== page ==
Thursday, February 25, 2010

A Follow-Up

I'm relatively new to blogging as true social interaction, so I'm not quite sure the best way to respond to your comments so you can read my follow-up thoughts. I stalk my followers, so I know that the lovely people who commented on my last post should get my updates, so I figured another post might be the best way to respond/continue the conversation. Plus, Meredith brought up an excellent point that I definitely think is worth discussing! (If there is a better way, beyond commenting on each of your blogs, please let me know.)

First, thank you so much for your comments on my Great Expectations post. It truly warms my heart to hear from you!

Second, I wanted to acknowledge Meredith's comments about expectations that are simultaneously high and realistic. As I was composing that post, both in my head and on my keyboard, the distinction between great expectations and high standards kept coming back to me. I didn't address this in my original post because, let's face it, it was a bit wordy already!

But, Meredith makes an excellent point: Settling is no good either. It isn't healthy to have low expectations simply out of fear of disappointment. If I walk through life expecting everyone around me to behave like a jerk, sure, I may not be disappointed when someone acts like a jerk, but chances are, I won't be very happy either. Similarly, as I said in my original post, no one should ever expect to be cheated on. We should not expect our friends to stab us in the back out of fear that maybe one day they will. If we harbor any of these expectations, we run the distinct risk of ending up bitter, untrusting, and incredibly unhappy. Such expectations destroy our self-esteem because we come to deem ourselves unworthy of better treatment

We should have high standards for the way those closest to us treat us. We should have high standards for ourselves in terms of our work and our commitment to our health and our friends and family.

But I have recently come to believe that we should always be examining our expectations. We should uncover those hidden expectations that can end up poisonous--to ourselves and to our relationships. We should abandon those.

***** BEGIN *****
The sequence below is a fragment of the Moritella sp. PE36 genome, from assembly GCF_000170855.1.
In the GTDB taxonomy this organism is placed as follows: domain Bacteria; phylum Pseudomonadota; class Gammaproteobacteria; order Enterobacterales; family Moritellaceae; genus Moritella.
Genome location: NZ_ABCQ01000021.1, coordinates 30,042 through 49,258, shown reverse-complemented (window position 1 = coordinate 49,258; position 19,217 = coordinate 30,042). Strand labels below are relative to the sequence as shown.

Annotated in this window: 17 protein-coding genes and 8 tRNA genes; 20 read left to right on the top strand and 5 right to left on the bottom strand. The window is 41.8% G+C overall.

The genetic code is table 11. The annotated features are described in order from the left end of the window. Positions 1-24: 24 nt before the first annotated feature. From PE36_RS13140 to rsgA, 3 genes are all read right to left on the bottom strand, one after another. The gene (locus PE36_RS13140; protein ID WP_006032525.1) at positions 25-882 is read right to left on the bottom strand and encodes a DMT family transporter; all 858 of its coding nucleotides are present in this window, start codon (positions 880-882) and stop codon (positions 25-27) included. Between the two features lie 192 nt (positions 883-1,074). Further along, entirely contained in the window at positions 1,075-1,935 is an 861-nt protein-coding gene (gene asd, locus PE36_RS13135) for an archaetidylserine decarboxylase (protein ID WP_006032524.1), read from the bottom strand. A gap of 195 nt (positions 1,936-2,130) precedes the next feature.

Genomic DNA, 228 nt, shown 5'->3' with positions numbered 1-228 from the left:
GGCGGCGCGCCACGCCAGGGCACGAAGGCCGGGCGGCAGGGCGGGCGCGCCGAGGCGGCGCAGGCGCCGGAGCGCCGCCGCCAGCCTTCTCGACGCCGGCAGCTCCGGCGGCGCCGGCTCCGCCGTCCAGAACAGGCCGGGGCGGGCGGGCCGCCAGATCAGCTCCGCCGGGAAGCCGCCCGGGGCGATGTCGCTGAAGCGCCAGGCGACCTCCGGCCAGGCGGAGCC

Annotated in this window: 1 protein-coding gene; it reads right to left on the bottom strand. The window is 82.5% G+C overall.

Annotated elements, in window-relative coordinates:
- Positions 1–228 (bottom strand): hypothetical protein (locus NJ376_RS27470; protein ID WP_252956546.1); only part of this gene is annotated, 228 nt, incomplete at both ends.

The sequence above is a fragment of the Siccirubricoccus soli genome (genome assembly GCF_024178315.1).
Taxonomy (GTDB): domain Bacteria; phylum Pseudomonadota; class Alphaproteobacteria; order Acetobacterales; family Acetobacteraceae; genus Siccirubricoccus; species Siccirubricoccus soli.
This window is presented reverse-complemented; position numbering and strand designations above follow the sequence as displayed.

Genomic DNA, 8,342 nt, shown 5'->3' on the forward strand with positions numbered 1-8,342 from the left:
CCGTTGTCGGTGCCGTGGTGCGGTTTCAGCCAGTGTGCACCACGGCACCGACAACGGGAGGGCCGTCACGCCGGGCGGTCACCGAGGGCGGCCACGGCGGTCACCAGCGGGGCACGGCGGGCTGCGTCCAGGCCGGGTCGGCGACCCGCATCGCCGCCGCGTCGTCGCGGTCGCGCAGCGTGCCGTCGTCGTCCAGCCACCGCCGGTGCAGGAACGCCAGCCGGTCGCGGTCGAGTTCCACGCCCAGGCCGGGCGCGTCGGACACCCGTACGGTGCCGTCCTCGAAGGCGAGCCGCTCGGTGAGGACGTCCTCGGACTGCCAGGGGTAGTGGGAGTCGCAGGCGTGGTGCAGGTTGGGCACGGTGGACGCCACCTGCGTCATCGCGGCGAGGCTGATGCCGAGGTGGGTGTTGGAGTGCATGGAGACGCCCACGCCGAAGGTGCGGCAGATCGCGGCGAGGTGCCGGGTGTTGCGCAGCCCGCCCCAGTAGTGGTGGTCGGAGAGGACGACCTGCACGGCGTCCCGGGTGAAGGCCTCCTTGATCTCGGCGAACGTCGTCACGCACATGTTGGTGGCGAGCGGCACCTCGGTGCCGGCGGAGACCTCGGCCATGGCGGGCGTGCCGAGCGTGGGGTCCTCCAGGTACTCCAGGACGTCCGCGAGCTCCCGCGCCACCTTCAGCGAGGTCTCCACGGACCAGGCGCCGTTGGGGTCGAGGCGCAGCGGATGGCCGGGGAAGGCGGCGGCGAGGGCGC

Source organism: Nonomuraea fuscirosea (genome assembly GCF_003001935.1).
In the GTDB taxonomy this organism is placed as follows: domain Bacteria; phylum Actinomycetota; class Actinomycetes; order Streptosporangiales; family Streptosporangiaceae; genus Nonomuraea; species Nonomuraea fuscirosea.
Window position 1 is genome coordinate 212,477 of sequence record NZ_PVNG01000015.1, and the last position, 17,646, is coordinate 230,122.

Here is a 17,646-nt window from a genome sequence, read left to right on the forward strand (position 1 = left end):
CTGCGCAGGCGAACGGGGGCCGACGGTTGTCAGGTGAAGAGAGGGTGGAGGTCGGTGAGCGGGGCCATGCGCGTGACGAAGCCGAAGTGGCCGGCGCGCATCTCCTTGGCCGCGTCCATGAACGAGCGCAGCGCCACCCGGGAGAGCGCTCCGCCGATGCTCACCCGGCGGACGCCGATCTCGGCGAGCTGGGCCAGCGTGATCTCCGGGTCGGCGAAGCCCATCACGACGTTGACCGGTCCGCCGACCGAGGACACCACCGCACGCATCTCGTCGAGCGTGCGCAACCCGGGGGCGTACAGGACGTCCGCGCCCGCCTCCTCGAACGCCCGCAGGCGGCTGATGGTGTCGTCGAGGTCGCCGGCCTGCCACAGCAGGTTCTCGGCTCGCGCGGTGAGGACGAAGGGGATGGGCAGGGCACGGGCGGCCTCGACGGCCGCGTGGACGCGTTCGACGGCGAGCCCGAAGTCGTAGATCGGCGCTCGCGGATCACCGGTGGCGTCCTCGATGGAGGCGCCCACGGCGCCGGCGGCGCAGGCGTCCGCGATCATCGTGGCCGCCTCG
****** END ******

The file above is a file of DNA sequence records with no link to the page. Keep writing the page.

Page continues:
And when our expectations are realistic and healthy, we should stick to them.

post signature
PS Again, I can't thank you enough for commenting. It absolutely made my day!

2 comments:

Eyegirl said...

I think you were right on in your original post about communicating your expectations. I think it is good to have high standards, and it is ok to have high expectations. Where things fall apart is when the other person doesn't know what your expectations are. If they fall short because you haven't told them what you expect, who's fault is that really? (For things like unloading the dishwasher, not cheating! That one's a no brainer!)

I struggle with the best way to respond to comments, too. I always comment to people right on my comment page, but I often wonder if anyone ever returns to read them or not.

anonymous prep said...

I really enjoyed your expectations post, especially when I thought back over recent situations in my life when I've felt frustrated or let down by other people. For me I notice it more in my professional life than personal because there are certain work-related expectations I make that I need to communicate better. Your post really made me think about why I had these expectations and also made me think about whether these expectations are necessarily a good thing. It's so important to examine the motivation behind them, and your post was a great reminder of that. :)